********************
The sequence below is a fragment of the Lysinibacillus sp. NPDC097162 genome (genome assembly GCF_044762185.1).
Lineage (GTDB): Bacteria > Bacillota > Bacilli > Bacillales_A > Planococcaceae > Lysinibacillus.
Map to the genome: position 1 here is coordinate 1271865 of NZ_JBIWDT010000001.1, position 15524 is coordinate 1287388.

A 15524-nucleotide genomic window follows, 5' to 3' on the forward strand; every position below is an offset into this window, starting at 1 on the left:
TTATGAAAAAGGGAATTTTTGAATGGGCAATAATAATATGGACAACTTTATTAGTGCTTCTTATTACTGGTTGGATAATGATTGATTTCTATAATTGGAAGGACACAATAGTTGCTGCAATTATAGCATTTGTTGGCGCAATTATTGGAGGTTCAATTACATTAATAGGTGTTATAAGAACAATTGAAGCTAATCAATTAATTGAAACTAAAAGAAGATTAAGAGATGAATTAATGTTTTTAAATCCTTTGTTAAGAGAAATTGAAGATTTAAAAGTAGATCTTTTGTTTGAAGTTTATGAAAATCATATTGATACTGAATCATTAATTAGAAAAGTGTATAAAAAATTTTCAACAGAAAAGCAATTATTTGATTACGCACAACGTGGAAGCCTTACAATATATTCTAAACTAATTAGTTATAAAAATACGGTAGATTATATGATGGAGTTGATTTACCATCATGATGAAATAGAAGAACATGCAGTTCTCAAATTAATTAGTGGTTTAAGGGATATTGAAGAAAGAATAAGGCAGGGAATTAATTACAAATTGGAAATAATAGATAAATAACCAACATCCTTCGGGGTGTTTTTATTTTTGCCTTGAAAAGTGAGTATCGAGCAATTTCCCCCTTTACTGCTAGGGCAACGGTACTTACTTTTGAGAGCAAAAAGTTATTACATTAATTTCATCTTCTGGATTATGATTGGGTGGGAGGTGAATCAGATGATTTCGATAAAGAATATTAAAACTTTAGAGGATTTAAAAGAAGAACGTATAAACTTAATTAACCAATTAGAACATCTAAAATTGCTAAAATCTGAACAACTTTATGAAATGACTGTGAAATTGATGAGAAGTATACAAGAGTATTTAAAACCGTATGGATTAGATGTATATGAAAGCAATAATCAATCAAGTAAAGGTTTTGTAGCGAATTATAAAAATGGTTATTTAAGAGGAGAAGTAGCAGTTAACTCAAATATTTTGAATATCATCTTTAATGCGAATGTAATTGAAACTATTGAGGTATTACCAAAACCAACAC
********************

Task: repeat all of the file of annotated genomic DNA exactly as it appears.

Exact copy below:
The sequence below is a fragment of the Lysinibacillus sp. NPDC097162 genome (genome assembly GCF_044762185.1).
Lineage (GTDB): Bacteria > Bacillota > Bacilli > Bacillales_A > Planococcaceae > Lysinibacillus.
Map to the genome: position 1 here is coordinate 1271865 of NZ_JBIWDT010000001.1, position 15524 is coordinate 1287388.

A 15524-nucleotide genomic window follows, 5' to 3' on the forward strand; every position below is an offset into this window, starting at 1 on the left:
TTATGAAAAAGGGAATTTTTGAATGGGCAATAATAATATGGACAACTTTATTAGTGCTTCTTATTACTGGTTGGATAATGATTGATTTCTATAATTGGAAGGACACAATAGTTGCTGCAATTATAGCATTTGTTGGCGCAATTATTGGAGGTTCAATTACATTAATAGGTGTTATAAGAACAATTGAAGCTAATCAATTAATTGAAACTAAAAGAAGATTAAGAGATGAATTAATGTTTTTAAATCCTTTGTTAAGAGAAATTGAAGATTTAAAAGTAGATCTTTTGTTTGAAGTTTATGAAAATCATATTGATACTGAATCATTAATTAGAAAAGTGTATAAAAAATTTTCAACAGAAAAGCAATTATTTGATTACGCACAACGTGGAAGCCTTACAATATATTCTAAACTAATTAGTTATAAAAATACGGTAGATTATATGATGGAGTTGATTTACCATCATGATGAAATAGAAGAACATGCAGTTCTCAAATTAATTAGTGGTTTAAGGGATATTGAAGAAAGAATAAGGCAGGGAATTAATTACAAATTGGAAATAATAGATAAATAACCAACATCCTTCGGGGTGTTTTTATTTTTGCCTTGAAAAGTGAGTATCGAGCAATTTCCCCCTTTACTGCTAGGGCAACGGTACTTACTTTTGAGAGCAAAAAGTTATTACATTAATTTCATCTTCTGGATTATGATTGGGTGGGAGGTGAATCAGATGATTTCGATAAAGAATATTAAAACTTTAGAGGATTTAAAAGAAGAACGTATAAACTTAATTAACCAATTAGAACATCTAAAATTGCTAAAATCTGAACAACTTTATGAAATGACTGTGAAATTGATGAGAAGTATACAAGAGTATTTAAAACCGTATGGATTAGATGTATATGAAAGCAATAATCAATCAAGTAAAGGTTTTGTAGCGAATTATAAAAATGGTTATTTAAGAGGAGAAGTAGCAGTTAACTCAAATATTTTGAATATCATCTTTAATGCGAATGTAATTGAAACTATTGAGGTATTACCAAAACCAACAC